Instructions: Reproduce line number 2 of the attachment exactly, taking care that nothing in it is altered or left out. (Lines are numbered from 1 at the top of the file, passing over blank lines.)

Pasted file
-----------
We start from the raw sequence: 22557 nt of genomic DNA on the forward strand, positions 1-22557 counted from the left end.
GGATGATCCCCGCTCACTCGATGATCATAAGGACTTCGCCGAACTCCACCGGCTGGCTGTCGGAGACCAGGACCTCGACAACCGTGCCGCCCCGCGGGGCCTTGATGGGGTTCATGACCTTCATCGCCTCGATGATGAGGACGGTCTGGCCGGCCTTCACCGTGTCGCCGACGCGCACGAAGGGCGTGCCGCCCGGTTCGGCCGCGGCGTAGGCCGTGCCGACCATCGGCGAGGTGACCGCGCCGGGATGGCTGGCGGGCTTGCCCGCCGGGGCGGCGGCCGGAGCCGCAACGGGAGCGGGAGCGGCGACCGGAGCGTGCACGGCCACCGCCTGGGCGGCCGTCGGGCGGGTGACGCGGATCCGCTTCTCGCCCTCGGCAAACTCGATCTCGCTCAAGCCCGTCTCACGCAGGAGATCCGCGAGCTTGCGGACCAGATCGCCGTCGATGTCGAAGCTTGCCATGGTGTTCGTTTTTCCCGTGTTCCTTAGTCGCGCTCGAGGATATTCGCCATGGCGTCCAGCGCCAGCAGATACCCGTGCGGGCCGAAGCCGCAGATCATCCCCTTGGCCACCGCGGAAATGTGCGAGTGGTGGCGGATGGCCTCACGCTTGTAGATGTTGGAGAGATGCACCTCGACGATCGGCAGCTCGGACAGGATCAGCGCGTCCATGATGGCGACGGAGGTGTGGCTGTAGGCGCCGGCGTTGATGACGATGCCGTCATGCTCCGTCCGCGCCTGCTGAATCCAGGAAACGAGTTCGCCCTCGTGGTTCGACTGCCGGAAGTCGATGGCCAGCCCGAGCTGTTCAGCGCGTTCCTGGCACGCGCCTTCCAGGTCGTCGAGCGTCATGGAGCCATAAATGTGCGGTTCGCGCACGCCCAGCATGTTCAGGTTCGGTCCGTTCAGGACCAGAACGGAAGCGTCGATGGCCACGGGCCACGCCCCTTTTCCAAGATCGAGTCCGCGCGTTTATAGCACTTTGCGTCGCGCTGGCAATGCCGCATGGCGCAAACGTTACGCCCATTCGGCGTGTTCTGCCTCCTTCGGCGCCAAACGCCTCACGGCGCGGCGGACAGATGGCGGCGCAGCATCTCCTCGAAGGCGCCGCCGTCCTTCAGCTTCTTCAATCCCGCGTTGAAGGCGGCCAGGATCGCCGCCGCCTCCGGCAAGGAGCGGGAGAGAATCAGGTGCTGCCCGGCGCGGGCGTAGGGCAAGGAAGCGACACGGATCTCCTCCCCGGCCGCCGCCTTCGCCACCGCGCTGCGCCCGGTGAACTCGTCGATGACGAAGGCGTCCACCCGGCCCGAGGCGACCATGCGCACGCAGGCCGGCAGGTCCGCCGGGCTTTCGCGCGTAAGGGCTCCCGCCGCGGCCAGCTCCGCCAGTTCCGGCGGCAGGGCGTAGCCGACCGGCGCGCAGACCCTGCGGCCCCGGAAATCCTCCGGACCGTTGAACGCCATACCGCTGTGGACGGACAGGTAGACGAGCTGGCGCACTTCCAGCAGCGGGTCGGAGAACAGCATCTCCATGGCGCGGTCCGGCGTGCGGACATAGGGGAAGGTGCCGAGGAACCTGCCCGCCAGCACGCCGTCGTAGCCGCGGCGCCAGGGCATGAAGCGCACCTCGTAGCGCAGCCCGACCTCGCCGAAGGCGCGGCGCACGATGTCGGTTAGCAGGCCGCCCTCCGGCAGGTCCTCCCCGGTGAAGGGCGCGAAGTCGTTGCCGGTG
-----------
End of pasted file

GGATGATCCCCGCTCACTCGATGATCATAAGGACTTCGCCGAACTCCACCGGCTGGCTGTCGGAGACCAGGACCTCGACAACCGTGCCGCCCCGCGGGGCCTTGATGGGGTTCATGACCTTCATCGCCTCGATGATGAGGACGGTCTGGCCGGCCTTCACCGTGTCGCCGACGCGCACGAAGGGCGTGCCGCCCGGTTCGGCCGCGGCGTAGGCCGTGCCGACCATCGGCGAGGTGACCGCGCCGGGATGGCTGGCGGGCTTGCCCGCCGGGGCGGCGGCCGGAGCCGCAACGGGAGCGGGAGCGGCGACCGGAGCGTGCACGGCCACCGCCTGGGCGGCCGTCGGGCGGGTGACGCGGATCCGCTTCTCGCCCTCGGCAAACTCGATCTCGCTCAAGCCCGTCTCACGCAGGAGATCCGCGAGCTTGCGGACCAGATCGCCGTCGATGTCGAAGCTTGCCATGGTGTTCGTTTTTCCCGTGTTCCTTAGTCGCGCTCGAGGATATTCGCCATGGCGTCCAGCGCCAGCAGATACCCGTGCGGGCCGAAGCCGCAGATCATCCCCTTGGCCACCGCGGAAATGTGCGAGTGGTGGCGGATGGCCTCACGCTTGTAGATGTTGGAGAGATGCACCTCGACGATCGGCAGCTCGGACAGGATCAGCGCGTCCATGATGGCGACGGAGGTGTGGCTGTAGGCGCCGGCGTTGATGACGATGCCGTCATGCTCCGTCCGCGCCTGCTGAATCCAGGAAACGAGTTCGCCCTCGTGGTTCGACTGCCGGAAGTCGATGGCCAGCCCGAGCTGTTCAGCGCGTTCCTGGCACGCGCCTTCCAGGTCGTCGAGCGTCATGGAGCCATAAATGTGCGGTTCGCGCACGCCCAGCATGTTCAGGTTCGGTCCGTTCAGGACCAGAACGGAAGCGTCGATGGCCACGGGCCACGCCCCTTTTCCAAGATCGAGTCCGCGCGTTTATAGCACTTTGCGTCGCGCTGGCAATGCCGCATGGCGCAAACGTTACGCCCATTCGGCGTGTTCTGCCTCCTTCGGCGCCAAACGCCTCACGGCGCGGCGGACAGATGGCGGCGCAGCATCTCCTCGAAGGCGCCGCCGTCCTTCAGCTTCTTCAATCCCGCGTTGAAGGCGGCCAGGATCGCCGCCGCCTCCGGCAAGGAGCGGGAGAGAATCAGGTGCTGCCCGGCGCGGGCGTAGGGCAAGGAAGCGACACGGATCTCCTCCCCGGCCGCCGCCTTCGCCACCGCGCTGCGCCCGGTGAACTCGTCGATGACGAAGGCGTCCACCCGGCCCGAGGCGACCATGCGCACGCAGGCCGGCAGGTCCGCCGGGCTTTCGCGCGTAAGGGCTCCCGCCGCGGCCAGCTCCGCCAGTTCCGGCGGCAGGGCGTAGCCGACCGGCGCGCAGACCCTGCGGCCCCGGAAATCCTCCGGACCGTTGAACGCCATACCGCTGTGGACGGACAGGTAGACGAGCTGGCGCACTTCCAGCAGCGGGTCGGAGAACAGCATCTCCATGGCGCGGTCCGGCGTGCGGACATAGGGGAAGGTGCCGAGGAACCTGCCCGCCAGCACGCCGTCGTAGCCGCGGCGCCAGGGCATGAAGCGCACCTCGTAGCGCAGCCCGACCTCGCCGAAGGCGCGGCGCACGATGTCGGTTAGCAGGCCGCCCTCCGGCAGGTCCTCCCCGGTGAAGGGCGCGAAGTCGTTGCCGGTG